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Help us find misleading electoral advertising in the local, Mayoral, Welsh and Scottish parliamentary elections

Help us find misleading electoral advertising in the local, Mayoral, Welsh and Scottish parliamentary elections

Rae Burdon
February 22, 2021

More referees wanted.

The great political punch-up that is the local mayoral elections is upon us. With twenty-four rings around the country (there are 24 directly elected mayors in England), a red corner, a blue corner, a yellow corner, a green corner and many others besides – Brands Hatch has fewer corners. There’s heavyweights, lightweights, featherweights, all in the same ring at the same time. There’s hitting below the belt, before and after the bell has sounded, plenty of in-fighting, the occasional clinch, rabbit punches, sucker punches, and above all, trash talk.

That all takes some refereeing. The Harry Gibbs of the political fight game is the Electoral Commission. They make most of the rules and try to ensure a fair fight, if there’s such a thing in politics. They review the fitness of the contenders, set out the rules, make sure the promoters don’t spend more than allowed and that the judges’ (that’s the voters) scores are added up correctly. 

Political punches are, however, verbal blows. Politics is a war of words that express an idea, well or otherwise. And the referee has no power over those words: the Electoral Commission does not govern what can or can’t be said in an election. So there is no appointed ‘claim ref’, except those political commentators and observers who pick up the more obvious, er, ‘terminological inexactitudes.’ That form of ‘regulation’ or refereeing works well enough most of the time. Politicians don’t like to be deducted points by the media for a low blow.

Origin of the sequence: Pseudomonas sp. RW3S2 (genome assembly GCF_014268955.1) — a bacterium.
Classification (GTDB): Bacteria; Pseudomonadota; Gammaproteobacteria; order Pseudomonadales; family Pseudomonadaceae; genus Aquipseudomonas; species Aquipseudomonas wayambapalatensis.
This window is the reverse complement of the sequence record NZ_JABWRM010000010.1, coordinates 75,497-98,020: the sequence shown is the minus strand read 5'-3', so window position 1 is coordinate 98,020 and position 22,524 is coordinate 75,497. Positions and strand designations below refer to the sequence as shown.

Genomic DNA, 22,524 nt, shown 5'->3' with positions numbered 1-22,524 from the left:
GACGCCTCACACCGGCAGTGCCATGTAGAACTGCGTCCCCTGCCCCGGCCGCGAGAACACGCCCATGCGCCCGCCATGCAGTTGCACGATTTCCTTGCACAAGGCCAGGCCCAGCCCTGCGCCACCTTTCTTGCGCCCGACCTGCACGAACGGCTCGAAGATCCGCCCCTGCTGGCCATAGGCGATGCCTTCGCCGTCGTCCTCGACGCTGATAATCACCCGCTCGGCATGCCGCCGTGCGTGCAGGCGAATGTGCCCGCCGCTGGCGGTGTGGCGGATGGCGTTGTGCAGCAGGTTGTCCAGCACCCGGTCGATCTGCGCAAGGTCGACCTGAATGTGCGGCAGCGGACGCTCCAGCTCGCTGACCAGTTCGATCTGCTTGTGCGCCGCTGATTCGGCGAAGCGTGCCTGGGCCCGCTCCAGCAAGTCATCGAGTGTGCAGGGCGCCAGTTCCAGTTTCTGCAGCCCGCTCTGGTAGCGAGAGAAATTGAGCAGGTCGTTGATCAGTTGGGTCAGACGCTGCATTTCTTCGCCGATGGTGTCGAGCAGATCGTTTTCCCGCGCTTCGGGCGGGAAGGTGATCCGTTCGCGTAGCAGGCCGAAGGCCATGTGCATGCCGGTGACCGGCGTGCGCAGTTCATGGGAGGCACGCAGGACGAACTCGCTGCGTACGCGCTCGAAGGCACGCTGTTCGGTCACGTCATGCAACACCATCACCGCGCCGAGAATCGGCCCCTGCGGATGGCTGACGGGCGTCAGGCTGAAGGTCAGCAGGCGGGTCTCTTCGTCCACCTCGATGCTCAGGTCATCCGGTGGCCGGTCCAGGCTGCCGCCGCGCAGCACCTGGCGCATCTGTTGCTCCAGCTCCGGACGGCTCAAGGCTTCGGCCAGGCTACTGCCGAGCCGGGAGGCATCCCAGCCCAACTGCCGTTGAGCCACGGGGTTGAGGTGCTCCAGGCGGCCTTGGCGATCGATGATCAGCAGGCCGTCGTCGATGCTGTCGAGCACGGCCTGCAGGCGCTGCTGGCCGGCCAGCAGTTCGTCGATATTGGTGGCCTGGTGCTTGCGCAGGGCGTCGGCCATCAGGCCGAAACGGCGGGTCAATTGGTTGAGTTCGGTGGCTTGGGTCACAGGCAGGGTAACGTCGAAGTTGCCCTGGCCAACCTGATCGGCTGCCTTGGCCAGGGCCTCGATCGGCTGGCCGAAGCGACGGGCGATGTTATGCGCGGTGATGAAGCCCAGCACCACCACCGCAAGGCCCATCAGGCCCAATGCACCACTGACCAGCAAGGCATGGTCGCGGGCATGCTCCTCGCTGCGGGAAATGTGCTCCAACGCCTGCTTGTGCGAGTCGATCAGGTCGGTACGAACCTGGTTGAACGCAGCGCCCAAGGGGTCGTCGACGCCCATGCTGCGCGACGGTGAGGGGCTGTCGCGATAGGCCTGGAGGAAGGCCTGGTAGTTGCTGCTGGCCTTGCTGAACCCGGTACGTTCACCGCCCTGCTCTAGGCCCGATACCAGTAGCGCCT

Much of the trash talk, however, happens in advertising, paid or otherwise. And for electoral advertising, unlike any other advertising, there is no regulator: no Andrew Neill, no Laura Kuenssberg, no Robert Peston, and definitely no ASA, sadly, between the lie and the reader. 

We think that’s wrong, and so do 87% of voters according to our YouGov research. So when election campaigns happen, we try to help out the referee by finding and highlighting bad advertising.  As we did in the 2019 General Election, and as we plan to do in the local, Mayoral and Scottish parliamentary elections. But we need help, too – help in the form of impartial observers across the country who identify electoral advertising that looks a bit suspect (most of it is) and send it to us for review and rapid counter-punch. 

Please email alex.tait@reformpoliticaladvertising.org  if you would like to help. Thank you. 

Ding! Ding! Seconds out.

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